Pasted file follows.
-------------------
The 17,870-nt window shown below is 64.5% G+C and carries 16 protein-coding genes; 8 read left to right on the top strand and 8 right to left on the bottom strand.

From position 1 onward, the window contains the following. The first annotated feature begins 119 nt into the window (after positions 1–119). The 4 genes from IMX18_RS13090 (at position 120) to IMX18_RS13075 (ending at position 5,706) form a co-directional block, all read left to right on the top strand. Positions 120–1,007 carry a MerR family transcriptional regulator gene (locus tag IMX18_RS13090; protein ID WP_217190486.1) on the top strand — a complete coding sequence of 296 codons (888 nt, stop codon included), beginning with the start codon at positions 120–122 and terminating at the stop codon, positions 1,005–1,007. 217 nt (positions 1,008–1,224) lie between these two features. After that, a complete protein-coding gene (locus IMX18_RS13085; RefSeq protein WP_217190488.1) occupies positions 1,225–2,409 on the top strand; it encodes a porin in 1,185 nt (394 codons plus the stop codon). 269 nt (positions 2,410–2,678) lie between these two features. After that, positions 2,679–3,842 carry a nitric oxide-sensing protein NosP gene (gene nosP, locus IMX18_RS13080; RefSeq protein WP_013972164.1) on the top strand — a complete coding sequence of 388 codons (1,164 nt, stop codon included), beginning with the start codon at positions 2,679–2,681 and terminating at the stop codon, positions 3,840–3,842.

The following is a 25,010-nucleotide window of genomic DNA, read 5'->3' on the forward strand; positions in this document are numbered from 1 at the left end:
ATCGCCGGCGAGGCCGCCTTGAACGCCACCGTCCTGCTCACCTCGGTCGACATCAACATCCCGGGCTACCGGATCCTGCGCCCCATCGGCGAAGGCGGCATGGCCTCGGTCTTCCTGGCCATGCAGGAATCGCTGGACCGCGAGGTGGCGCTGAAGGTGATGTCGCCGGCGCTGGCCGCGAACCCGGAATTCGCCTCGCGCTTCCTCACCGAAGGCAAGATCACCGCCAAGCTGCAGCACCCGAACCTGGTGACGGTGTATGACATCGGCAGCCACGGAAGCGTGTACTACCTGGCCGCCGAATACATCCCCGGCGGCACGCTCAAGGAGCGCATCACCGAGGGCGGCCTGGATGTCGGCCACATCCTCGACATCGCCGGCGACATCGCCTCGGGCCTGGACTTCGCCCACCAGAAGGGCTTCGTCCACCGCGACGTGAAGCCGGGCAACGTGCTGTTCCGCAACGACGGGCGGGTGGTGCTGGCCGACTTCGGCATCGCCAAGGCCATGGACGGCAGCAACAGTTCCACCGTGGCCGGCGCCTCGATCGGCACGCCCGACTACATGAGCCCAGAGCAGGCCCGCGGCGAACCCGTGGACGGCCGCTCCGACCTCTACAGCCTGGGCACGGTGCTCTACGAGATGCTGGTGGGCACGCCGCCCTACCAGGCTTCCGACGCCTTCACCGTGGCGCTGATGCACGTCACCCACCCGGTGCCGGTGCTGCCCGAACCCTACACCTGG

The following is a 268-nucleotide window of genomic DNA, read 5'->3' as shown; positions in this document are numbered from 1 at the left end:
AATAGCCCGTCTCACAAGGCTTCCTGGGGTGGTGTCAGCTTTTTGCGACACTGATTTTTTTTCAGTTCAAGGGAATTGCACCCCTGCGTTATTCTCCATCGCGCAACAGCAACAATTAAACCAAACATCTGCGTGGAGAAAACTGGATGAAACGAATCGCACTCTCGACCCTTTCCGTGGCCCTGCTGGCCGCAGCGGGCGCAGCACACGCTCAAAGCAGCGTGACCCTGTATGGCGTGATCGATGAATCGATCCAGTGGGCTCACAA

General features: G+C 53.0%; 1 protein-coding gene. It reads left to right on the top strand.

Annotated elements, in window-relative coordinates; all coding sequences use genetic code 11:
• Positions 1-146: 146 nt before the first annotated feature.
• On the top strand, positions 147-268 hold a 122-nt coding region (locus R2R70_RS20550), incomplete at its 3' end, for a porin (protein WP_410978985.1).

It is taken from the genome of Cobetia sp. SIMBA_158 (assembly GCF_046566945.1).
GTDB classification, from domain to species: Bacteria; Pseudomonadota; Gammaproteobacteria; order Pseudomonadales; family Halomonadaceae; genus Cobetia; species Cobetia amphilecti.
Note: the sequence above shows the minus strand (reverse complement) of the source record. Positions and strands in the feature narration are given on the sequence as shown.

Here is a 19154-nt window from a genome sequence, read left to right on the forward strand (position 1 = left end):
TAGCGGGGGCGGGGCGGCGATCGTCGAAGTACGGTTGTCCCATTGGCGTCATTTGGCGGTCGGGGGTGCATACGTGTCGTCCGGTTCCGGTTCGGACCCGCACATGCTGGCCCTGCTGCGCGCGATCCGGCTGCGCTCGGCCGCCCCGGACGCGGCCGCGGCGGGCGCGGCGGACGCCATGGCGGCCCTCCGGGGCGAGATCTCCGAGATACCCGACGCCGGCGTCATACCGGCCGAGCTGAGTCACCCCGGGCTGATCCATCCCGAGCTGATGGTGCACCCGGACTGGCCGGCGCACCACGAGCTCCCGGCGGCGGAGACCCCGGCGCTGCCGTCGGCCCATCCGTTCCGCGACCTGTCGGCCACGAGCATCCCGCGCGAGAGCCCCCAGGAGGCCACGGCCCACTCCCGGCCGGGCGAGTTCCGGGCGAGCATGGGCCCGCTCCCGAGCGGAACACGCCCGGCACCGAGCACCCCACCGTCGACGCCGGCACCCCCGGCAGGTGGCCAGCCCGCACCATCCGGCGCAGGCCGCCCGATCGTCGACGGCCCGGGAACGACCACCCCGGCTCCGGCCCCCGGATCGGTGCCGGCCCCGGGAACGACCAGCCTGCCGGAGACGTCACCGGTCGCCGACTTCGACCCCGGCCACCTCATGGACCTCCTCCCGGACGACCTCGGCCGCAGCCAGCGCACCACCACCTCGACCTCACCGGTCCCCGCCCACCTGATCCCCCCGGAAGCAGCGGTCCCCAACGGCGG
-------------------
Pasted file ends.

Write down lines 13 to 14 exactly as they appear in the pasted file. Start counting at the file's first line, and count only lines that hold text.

Note: the sequence above shows the minus strand (reverse complement) of the source record. Positions and strands in the feature narration are given on the sequence as shown.

Here is a 19154-nt window from a genome sequence, read left to right on the forward strand (position 1 = left end):